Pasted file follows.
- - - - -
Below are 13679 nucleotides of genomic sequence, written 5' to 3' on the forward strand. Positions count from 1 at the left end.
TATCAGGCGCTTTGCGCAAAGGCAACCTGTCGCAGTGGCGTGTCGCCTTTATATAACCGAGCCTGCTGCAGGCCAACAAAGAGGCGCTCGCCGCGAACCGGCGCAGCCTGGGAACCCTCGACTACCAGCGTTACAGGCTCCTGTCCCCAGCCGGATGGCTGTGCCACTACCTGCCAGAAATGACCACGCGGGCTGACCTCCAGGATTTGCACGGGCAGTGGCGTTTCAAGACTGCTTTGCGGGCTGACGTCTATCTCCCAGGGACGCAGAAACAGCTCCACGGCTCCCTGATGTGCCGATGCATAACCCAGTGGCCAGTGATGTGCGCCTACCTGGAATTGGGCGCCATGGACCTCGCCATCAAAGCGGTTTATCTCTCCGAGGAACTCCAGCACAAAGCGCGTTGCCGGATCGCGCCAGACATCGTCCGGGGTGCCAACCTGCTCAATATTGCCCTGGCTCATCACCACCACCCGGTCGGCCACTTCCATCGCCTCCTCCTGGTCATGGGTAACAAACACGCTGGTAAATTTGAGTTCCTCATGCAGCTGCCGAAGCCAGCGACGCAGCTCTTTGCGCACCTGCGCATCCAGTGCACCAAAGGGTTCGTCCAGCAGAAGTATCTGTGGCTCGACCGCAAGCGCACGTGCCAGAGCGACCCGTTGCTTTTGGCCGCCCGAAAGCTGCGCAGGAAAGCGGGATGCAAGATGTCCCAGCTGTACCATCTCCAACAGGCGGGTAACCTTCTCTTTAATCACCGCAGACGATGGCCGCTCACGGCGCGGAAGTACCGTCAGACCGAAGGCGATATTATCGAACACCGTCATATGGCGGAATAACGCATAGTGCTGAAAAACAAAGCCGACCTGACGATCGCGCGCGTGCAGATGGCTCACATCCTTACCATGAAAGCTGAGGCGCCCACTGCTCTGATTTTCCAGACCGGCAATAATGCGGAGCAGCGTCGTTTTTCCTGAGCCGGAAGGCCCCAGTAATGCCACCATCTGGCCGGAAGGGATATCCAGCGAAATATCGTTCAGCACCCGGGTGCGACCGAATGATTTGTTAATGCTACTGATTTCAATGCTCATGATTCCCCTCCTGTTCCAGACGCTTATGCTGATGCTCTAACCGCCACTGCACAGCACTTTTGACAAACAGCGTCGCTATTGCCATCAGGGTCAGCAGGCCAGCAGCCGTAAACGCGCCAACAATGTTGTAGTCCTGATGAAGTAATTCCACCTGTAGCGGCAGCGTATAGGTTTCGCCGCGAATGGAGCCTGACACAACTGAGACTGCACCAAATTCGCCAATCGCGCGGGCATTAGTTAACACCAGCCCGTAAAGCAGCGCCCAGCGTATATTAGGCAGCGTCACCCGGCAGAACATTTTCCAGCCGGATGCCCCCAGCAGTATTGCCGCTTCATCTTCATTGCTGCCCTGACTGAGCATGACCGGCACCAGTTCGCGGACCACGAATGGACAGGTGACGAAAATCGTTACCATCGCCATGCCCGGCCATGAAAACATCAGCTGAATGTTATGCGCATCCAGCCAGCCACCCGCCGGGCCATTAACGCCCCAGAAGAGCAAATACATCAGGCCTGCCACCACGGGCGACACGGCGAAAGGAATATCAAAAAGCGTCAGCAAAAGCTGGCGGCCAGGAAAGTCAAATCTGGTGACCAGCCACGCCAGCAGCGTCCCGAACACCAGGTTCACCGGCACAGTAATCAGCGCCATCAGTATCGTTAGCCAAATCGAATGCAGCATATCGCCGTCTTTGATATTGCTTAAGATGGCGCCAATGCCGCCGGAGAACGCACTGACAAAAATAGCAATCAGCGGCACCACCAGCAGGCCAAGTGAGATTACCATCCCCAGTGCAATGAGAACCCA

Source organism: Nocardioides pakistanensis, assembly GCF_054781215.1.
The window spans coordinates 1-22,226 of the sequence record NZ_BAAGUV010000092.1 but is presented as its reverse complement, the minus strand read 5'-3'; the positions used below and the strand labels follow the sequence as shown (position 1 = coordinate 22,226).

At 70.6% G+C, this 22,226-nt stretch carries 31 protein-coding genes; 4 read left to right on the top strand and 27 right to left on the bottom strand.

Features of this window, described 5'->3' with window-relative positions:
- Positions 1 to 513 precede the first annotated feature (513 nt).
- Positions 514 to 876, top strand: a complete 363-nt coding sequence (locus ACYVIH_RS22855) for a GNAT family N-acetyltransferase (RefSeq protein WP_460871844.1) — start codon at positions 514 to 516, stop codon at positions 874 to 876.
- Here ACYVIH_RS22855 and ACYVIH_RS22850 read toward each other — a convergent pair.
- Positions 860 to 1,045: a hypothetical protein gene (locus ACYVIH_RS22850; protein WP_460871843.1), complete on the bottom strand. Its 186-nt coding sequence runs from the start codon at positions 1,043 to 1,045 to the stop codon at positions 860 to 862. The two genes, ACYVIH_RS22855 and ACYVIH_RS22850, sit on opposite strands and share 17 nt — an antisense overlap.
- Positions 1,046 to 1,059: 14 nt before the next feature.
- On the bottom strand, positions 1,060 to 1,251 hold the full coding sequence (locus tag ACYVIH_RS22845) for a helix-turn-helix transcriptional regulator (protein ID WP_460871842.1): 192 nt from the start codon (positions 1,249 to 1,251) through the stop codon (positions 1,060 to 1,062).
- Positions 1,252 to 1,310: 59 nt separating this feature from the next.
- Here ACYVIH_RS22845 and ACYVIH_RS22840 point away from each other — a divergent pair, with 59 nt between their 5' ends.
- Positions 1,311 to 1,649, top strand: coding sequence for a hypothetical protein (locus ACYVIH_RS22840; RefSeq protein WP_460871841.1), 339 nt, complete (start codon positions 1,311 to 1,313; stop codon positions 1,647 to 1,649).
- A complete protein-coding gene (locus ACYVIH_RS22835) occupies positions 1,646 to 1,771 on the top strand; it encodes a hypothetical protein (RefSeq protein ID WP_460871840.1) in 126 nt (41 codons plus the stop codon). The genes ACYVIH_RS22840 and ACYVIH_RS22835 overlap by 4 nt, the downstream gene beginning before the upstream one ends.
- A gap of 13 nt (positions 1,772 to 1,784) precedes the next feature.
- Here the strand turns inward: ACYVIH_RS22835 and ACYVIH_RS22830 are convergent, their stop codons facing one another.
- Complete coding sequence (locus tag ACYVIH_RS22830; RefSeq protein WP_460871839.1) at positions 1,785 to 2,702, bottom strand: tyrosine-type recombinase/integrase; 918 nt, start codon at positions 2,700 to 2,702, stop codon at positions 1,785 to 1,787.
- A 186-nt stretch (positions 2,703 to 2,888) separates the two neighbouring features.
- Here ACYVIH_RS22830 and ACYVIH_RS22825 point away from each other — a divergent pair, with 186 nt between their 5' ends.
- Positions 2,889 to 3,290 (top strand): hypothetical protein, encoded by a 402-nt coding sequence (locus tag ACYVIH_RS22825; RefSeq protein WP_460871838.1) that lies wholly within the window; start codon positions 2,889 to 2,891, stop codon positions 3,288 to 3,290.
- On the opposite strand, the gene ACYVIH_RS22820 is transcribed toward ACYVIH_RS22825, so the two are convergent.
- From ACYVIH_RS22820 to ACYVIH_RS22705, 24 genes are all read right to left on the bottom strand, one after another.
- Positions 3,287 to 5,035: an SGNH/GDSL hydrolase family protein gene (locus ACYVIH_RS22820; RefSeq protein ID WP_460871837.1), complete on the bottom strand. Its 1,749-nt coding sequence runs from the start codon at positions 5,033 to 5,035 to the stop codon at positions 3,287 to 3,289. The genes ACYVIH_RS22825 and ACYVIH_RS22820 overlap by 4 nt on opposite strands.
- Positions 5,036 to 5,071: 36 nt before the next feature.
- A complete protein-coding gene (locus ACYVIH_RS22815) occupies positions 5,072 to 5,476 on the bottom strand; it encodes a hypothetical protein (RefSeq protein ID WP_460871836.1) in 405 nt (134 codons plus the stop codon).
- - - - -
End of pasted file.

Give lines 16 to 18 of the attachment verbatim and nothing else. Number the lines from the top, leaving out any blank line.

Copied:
- A complete protein-coding gene (locus ACYVIH_RS22835) occupies positions 1,646 to 1,771 on the top strand; it encodes a hypothetical protein (RefSeq protein ID WP_460871840.1) in 126 nt (41 codons plus the stop codon). The genes ACYVIH_RS22840 and ACYVIH_RS22835 overlap by 4 nt, the downstream gene beginning before the upstream one ends.
- A gap of 13 nt (positions 1,772 to 1,784) precedes the next feature.
- Here the strand turns inward: ACYVIH_RS22835 and ACYVIH_RS22830 are convergent, their stop codons facing one another.